- The first Sears in Panama was in La Peatonal, built for the 60’s, in the windows you can see the galvanized aluminum. In fact, there was the entrance to the parking lot of La Peatonal. There are still shops on the ground floor, I don’t know when it stopped being used as an entrance, but I remember going through there in the 1990s.
Other places in La Peatonal
We saw other buildings, such as Fuerza y Luz, of electrical energy, on the exterior walls you can still see beautiful murals, it reminded me a bit like a theater. Nearby was the Spanish Society, practically only the façade remains, in its best times it must have been a spectacle.
We visited the Plaza de Santa Anta (1920), where the lottery used to be played in the gazebo, imagine yourself in that tiny place.
Of course, we passed by the Café Coca Cola (1875), probably known by most city dwellers, what perhaps, almost nobody knows is that it is the only place in the world that has permission to use the word Coca Cola in its name, some of the guys came in to buy a Coke.
It works more like a small restaurant. I remember as a girl going to eat ice cream. This was the oldest place we saw and best of all it is still in use, it hasn’t even changed its name.
In fact, many of the buildings have a central park, just like when you go to a mall there is a plaza in the center and around it, there are the stores, well, just the same, only instead of stores they are apartments.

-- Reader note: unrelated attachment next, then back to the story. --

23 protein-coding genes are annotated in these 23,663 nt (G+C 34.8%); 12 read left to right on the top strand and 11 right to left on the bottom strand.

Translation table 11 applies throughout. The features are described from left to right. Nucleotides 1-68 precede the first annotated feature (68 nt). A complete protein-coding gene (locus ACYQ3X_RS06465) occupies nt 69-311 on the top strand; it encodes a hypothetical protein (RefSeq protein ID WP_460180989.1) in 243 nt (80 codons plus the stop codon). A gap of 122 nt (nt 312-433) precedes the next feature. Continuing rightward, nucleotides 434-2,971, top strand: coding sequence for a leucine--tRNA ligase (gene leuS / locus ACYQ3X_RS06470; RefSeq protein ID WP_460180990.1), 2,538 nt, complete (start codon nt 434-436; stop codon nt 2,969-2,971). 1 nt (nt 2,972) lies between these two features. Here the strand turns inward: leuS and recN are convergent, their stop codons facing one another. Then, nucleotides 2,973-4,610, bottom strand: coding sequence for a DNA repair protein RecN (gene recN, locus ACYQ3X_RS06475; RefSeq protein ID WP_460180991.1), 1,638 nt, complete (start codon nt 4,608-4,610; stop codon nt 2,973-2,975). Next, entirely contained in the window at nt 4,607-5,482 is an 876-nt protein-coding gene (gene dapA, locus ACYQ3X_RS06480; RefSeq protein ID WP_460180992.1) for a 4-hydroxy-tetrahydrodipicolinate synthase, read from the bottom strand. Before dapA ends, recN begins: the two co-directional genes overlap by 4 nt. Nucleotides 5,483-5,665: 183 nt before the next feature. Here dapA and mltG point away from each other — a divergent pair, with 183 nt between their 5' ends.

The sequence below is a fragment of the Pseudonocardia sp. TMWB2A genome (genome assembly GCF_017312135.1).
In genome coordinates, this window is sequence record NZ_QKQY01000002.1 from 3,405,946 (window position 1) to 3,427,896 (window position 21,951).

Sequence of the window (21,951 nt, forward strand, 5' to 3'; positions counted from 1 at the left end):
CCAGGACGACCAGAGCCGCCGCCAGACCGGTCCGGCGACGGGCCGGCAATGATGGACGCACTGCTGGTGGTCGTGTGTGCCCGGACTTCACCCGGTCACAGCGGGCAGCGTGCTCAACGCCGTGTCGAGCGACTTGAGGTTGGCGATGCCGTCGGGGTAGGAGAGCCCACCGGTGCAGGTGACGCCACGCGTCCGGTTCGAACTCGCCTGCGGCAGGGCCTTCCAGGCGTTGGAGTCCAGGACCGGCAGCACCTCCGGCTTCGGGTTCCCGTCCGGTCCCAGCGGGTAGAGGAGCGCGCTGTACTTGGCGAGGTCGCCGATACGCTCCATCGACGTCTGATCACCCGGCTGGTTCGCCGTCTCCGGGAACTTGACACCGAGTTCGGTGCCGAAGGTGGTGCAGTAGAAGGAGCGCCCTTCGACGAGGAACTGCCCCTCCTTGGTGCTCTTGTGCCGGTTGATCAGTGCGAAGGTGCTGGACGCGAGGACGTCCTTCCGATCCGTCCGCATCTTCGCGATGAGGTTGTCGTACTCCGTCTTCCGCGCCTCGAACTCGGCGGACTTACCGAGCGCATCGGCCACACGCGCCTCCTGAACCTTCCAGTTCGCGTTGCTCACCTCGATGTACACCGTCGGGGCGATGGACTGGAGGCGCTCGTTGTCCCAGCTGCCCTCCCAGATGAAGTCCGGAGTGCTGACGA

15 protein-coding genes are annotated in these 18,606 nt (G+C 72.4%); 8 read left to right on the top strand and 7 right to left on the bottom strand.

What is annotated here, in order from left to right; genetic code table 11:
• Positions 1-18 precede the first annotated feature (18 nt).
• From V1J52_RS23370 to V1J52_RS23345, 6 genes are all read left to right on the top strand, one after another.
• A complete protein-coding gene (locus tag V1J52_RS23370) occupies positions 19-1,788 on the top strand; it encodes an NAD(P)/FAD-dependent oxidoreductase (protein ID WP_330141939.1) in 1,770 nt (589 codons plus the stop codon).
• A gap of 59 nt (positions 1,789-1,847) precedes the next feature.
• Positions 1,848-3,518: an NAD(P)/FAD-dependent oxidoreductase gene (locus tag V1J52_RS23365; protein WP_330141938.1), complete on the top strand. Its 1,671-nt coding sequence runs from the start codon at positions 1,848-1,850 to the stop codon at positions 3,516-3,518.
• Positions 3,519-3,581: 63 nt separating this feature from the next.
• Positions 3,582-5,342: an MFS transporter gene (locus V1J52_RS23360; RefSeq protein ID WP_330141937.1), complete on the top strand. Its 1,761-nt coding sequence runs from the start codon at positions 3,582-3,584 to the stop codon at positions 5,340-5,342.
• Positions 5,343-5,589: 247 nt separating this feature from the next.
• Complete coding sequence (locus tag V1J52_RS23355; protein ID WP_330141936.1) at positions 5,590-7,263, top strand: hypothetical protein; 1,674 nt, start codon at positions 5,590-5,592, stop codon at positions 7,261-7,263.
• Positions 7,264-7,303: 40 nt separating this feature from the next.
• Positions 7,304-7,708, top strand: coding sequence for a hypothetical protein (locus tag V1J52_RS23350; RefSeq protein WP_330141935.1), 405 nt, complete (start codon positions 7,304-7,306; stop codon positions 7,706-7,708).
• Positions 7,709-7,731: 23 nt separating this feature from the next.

It’s a totally different tour than what you see in Panama, I loved it, I’ve been to La Peatonal so many times, even to take photos and there are buildings that I don’t even remember seeing them before.
This is a fully recommended tour for lovers of architecture, contemporary art and anyone who is intrigued by those buildings that just by looking at them seem to tell a story.
- Wear sunscreen
- In rainy weather, carry an umbrella,
- Sneakers or comfortable walking shoes,
- If at the end you go home, take some effect in small bills, maybe you want to take advantage of some of the super prices on fruits and vegetables from the vendors of La Peatonal. Also bring a sturdy bag for what you buy.
- Two Sundays per month, one yes and one no.
- From 3:00 p.m. to 5:00 p.m. (approximately 2 hours)
- $10.00 per person.
Daniel of ModernPTY, you can contact him by instagram en @modernpty
Where is La Peatonal of La Centra
La Peatonal is in La Central, in what would be the first commercial area of contemporary Panama City, on Central Avenue, between El Casco Antiguo and Plaza 5 de Mayo.
How to get to the walking tour of La Peatonal?
It is quite easy to get to the tour.
By bus: take any bus that goes to 5 de Mayo or the Marañón paid area (it’s like a small bus terminal), from there go to Plaza 5 de Mayo or the beginning of the Peatonal (where the stores are) .
Plaza 5 de Mayo is super small, it looks like a triangle.
By car: it is a bit complicated due to the parking area, there are people who park on 5 de Mayo, but it is prohibited there and they can fine you.
The best thing is to park in the Cinta Costera, near the Mercado del Marisco, cross Balboa Avenue.
Continue 3 blocks under the vehicular bridge then take the left hand onto Mexico Avenue, cross 2 streets and you will still have the square.
Other places you may like
- El Chorrillo tour, The Popular neighborhood, will it be dangerous?
- Free Walking Tour in Casco Antiguo
- 7 Churches of Casco Antiguo
- Mi Pueblito, a Sample of the Panamanian Culture
- Ancón Hill, Tropical Humid Forest and Viewpoint of Panama City